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Posts Tagged ‘Richard Calkin’

I’ve seen most of Dame Edna’s London shows in the last 30 years and despite the disaster of the second and latest ‘Last Night of the Poms’, I couldn’t resist her panto debut – as fairy, rather than Dame! Unfortunately, I’d forgotten how cynical and exploitive commercial panto has become (and how they deteriorate during the run as everyone gets tired and fed up) having only visited panto heaven in Hackney & Stratford in recent years.

This was like a ‘mash-up’ of a bad Dame Edna show and a bad panto competing for which was worst. The panto won, but only just. Dame Edna’s fluffed lines and stumbling delivery suggest she’s probably past it, so maybe the Last Night of the Poms wasn’t a one-off after all. She did her usual ritual humiliation of an audience member and a smattering of risqué jokes and references but the attempts to integrate her into the show were limited and what we got was inferior Edna.

One-man panto production line Eric Potts (Diggory in Corrie!) wrote, directed and played Dame, so much of the blame must rest with him. It was apparently Dick Whittington, but you’d be forgiven for not realising this as there wasn’t much emphasis on story or plot. With the notable exception of Kev Orkian as Idle Jack, who was outstanding and the only one who seemed to be trying or even caring, the cast were irrelevant when Dame Edna was on and pretty dreadful when she wasn’t.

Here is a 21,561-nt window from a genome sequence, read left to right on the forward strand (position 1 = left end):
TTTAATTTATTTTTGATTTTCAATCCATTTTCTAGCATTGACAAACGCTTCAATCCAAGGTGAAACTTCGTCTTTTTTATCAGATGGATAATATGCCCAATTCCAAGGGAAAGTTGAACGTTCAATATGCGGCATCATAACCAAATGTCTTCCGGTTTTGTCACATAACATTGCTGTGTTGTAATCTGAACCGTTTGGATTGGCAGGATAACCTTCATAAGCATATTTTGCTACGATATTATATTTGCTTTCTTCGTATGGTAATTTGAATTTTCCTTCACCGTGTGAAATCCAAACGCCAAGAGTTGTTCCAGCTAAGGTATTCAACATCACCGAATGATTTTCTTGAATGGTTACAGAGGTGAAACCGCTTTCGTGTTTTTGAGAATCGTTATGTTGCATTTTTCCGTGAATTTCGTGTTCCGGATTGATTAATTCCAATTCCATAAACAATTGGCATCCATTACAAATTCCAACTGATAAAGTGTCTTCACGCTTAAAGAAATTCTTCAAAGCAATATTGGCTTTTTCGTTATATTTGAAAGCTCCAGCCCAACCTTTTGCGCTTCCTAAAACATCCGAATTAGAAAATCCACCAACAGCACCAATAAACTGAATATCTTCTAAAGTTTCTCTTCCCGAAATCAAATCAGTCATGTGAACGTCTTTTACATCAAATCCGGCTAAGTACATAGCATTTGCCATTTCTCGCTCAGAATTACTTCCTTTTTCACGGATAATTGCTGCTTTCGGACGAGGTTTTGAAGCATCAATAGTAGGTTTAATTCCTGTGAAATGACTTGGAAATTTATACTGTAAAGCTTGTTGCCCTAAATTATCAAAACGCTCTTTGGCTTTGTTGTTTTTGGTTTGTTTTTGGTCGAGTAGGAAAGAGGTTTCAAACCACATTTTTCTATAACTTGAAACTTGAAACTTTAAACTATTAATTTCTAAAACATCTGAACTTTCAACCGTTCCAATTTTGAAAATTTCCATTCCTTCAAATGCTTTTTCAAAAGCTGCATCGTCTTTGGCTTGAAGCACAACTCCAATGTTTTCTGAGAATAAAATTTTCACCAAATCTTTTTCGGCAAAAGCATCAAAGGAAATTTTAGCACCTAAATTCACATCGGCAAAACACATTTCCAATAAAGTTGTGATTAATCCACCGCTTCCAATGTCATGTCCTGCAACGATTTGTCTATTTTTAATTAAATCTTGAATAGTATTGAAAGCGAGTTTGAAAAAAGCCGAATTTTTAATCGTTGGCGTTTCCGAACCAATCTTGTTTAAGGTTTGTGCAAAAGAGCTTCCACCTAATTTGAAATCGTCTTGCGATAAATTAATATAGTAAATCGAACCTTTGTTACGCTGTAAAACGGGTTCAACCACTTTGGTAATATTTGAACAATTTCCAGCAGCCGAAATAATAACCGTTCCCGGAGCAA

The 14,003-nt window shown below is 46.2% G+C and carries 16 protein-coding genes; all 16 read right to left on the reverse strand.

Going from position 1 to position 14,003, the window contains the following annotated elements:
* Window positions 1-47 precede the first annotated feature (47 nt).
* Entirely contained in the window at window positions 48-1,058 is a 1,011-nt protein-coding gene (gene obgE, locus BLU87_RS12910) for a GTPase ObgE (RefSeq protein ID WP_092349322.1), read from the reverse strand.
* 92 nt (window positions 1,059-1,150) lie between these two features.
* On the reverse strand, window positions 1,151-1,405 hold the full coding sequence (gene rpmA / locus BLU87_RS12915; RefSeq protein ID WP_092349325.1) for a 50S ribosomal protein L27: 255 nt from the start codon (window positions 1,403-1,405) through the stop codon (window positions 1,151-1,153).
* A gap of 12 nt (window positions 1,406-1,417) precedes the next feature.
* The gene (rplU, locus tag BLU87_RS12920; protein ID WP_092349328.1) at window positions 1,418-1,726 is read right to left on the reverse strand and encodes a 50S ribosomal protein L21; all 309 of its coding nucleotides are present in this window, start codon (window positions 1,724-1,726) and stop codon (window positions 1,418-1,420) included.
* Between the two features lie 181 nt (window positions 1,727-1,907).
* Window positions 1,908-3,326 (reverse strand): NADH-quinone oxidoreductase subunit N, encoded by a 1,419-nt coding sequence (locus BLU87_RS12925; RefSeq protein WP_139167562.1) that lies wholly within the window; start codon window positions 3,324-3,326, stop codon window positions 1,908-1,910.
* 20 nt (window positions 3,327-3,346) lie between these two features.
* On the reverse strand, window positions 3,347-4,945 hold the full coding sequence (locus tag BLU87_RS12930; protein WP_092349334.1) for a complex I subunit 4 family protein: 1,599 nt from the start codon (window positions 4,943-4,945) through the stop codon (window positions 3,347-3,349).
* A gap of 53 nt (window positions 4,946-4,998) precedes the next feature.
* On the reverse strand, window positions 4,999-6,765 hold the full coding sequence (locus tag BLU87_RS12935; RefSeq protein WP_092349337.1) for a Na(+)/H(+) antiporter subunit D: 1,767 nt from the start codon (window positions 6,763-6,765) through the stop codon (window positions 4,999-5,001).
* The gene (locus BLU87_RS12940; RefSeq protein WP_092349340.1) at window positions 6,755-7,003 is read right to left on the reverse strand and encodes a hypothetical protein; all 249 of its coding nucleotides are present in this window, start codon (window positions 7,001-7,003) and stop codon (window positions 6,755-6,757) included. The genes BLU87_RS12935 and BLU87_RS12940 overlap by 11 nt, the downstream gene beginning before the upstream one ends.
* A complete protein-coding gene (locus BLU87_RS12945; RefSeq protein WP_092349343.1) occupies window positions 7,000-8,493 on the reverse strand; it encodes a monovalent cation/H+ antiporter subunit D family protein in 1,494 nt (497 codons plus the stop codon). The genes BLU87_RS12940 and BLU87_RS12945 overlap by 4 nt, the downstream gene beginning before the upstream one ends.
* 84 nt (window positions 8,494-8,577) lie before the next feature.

There were colourful sets and good costumes (well, for the panto Dame – Edna seemed to be recycling her old ones) but absolutely no true panto spirit (Idle Jack excepted). The songs were the usual current pop fare, there were nods to TV shows, lame local references and a 3D sequence (effective, but why include it?).  The romantic leads didn’t charm you (Sam Attwater and Anna Williamson – both awful), the baddie didn’t scare you (Richard Calkin – boo!), there weren’t enough ‘he’s behind you’s and no song sheet (though in the programme it says Scene 14: The Song Sheet’). It went on and on for 2 hours and 40 minutes, but felt longer.

In commercial pantos they rehash a story, borrow someone else’s tunes, find a few soap has-beens and b-list celebs and throw them together with little rehearsal. If you want to see a real panto, head east to Stratford or Hackney. Sorry, Wimbledon, you are about as far away from my view of ‘The Home of London Pantomime’ (their words) as it’s possible to be. Shameful.

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